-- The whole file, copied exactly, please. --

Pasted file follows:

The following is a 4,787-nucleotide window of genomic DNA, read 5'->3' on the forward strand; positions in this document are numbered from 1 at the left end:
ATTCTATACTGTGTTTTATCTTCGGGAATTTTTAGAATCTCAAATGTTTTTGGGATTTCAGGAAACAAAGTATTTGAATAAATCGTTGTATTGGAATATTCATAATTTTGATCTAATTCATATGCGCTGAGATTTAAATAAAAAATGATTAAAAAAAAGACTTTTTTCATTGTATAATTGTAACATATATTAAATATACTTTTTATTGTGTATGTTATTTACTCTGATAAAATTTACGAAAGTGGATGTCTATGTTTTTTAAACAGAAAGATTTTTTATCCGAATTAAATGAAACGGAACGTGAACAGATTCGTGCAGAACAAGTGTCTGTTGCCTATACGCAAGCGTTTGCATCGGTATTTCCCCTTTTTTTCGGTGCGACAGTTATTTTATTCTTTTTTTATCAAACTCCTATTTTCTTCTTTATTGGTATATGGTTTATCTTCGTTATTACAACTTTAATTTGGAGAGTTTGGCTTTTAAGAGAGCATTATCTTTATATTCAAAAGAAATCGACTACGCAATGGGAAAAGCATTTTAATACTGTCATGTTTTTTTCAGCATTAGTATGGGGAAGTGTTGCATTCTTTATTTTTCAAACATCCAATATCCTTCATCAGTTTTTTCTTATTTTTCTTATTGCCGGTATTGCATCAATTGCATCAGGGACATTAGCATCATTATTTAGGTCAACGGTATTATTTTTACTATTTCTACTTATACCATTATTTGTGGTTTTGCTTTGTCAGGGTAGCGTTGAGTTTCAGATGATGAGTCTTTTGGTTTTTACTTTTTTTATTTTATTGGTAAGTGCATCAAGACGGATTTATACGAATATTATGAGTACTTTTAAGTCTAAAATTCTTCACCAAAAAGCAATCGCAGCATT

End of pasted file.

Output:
The following is a 4,787-nucleotide window of genomic DNA, read 5'->3' on the forward strand; positions in this document are numbered from 1 at the left end:
ATTCTATACTGTGTTTTATCTTCGGGAATTTTTAGAATCTCAAATGTTTTTGGGATTTCAGGAAACAAAGTATTTGAATAAATCGTTGTATTGGAATATTCATAATTTTGATCTAATTCATATGCGCTGAGATTTAAATAAAAAATGATTAAAAAAAAGACTTTTTTCATTGTATAATTGTAACATATATTAAATATACTTTTTATTGTGTATGTTATTTACTCTGATAAAATTTACGAAAGTGGATGTCTATGTTTTTTAAACAGAAAGATTTTTTATCCGAATTAAATGAAACGGAACGTGAACAGATTCGTGCAGAACAAGTGTCTGTTGCCTATACGCAAGCGTTTGCATCGGTATTTCCCCTTTTTTTCGGTGCGACAGTTATTTTATTCTTTTTTTATCAAACTCCTATTTTCTTCTTTATTGGTATATGGTTTATCTTCGTTATTACAACTTTAATTTGGAGAGTTTGGCTTTTAAGAGAGCATTATCTTTATATTCAAAAGAAATCGACTACGCAATGGGAAAAGCATTTTAATACTGTCATGTTTTTTTCAGCATTAGTATGGGGAAGTGTTGCATTCTTTATTTTTCAAACATCCAATATCCTTCATCAGTTTTTTCTTATTTTTCTTATTGCCGGTATTGCATCAATTGCATCAGGGACATTAGCATCATTATTTAGGTCAACGGTATTATTTTTACTATTTCTACTTATACCATTATTTGTGGTTTTGCTTTGTCAGGGTAGCGTTGAGTTTCAGATGATGAGTCTTTTGGTTTTTACTTTTTTTATTTTATTGGTAAGTGCATCAAGACGGATTTATACGAATATTATGAGTACTTTTAAGTCTAAAATTCTTCACCAAAAAGCAATCGCAGCATT